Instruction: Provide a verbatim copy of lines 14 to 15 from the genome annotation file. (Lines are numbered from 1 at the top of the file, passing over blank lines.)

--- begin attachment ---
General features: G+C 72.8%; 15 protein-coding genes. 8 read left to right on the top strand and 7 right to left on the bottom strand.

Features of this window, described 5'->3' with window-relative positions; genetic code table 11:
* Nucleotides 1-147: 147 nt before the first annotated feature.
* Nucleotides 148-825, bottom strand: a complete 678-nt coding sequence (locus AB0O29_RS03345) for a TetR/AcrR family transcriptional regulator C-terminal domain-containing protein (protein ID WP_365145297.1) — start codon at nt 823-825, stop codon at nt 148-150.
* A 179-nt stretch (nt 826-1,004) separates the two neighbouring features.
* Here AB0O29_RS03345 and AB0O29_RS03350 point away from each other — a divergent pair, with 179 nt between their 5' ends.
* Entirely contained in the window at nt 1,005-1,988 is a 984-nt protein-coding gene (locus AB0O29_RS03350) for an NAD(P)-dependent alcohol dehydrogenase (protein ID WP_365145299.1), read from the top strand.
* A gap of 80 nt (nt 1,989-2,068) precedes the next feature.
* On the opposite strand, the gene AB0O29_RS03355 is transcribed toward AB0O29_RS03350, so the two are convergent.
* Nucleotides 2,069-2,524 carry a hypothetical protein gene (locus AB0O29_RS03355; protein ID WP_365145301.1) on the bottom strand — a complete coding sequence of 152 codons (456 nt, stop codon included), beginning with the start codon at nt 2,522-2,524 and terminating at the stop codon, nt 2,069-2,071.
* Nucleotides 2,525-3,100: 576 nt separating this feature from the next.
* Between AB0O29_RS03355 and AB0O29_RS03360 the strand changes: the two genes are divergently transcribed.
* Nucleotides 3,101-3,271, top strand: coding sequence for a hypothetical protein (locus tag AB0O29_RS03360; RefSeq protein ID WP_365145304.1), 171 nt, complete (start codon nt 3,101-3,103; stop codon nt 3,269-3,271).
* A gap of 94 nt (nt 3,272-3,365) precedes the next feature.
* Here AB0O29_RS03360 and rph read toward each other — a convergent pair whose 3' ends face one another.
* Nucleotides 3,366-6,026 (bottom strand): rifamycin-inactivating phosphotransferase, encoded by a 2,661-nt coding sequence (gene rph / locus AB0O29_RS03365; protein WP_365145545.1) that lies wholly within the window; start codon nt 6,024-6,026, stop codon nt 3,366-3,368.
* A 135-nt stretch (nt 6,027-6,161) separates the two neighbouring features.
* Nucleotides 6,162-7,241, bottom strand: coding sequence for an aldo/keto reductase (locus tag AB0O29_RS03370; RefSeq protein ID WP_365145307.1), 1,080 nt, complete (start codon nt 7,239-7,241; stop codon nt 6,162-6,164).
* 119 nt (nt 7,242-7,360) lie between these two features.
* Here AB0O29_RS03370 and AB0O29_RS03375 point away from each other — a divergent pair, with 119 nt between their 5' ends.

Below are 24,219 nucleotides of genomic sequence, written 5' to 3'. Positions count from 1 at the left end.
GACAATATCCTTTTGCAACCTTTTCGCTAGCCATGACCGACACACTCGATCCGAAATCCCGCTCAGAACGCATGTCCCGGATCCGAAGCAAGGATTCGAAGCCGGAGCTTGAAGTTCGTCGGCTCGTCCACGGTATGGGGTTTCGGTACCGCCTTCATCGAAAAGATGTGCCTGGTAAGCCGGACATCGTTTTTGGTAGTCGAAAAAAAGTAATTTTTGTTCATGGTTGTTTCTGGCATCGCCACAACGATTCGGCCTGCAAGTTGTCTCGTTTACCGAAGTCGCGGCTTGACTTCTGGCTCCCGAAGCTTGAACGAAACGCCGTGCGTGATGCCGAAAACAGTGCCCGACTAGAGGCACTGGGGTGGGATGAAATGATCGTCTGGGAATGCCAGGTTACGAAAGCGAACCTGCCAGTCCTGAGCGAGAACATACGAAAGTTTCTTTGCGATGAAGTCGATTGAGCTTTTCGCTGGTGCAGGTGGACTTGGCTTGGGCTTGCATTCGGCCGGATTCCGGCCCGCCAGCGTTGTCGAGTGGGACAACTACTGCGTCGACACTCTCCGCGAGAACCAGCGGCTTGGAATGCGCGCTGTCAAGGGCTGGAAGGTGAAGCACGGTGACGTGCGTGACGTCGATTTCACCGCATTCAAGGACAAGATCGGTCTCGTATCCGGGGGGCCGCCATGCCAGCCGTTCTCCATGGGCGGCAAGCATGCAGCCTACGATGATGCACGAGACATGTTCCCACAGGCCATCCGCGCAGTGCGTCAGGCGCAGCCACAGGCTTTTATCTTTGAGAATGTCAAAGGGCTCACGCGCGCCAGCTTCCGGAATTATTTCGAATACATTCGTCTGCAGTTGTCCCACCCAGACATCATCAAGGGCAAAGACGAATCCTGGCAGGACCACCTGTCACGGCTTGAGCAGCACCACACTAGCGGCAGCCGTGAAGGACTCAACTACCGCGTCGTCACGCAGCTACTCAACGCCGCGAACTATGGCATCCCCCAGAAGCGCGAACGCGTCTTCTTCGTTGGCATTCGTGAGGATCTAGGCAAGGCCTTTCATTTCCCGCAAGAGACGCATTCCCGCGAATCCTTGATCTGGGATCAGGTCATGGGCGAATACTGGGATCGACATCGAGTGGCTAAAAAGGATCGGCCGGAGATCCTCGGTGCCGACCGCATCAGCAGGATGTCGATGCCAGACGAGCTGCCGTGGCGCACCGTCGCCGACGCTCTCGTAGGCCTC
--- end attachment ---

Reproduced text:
* A gap of 94 nt (nt 3,272-3,365) precedes the next feature.
* Here AB0O29_RS03360 and rph read toward each other — a convergent pair whose 3' ends face one another.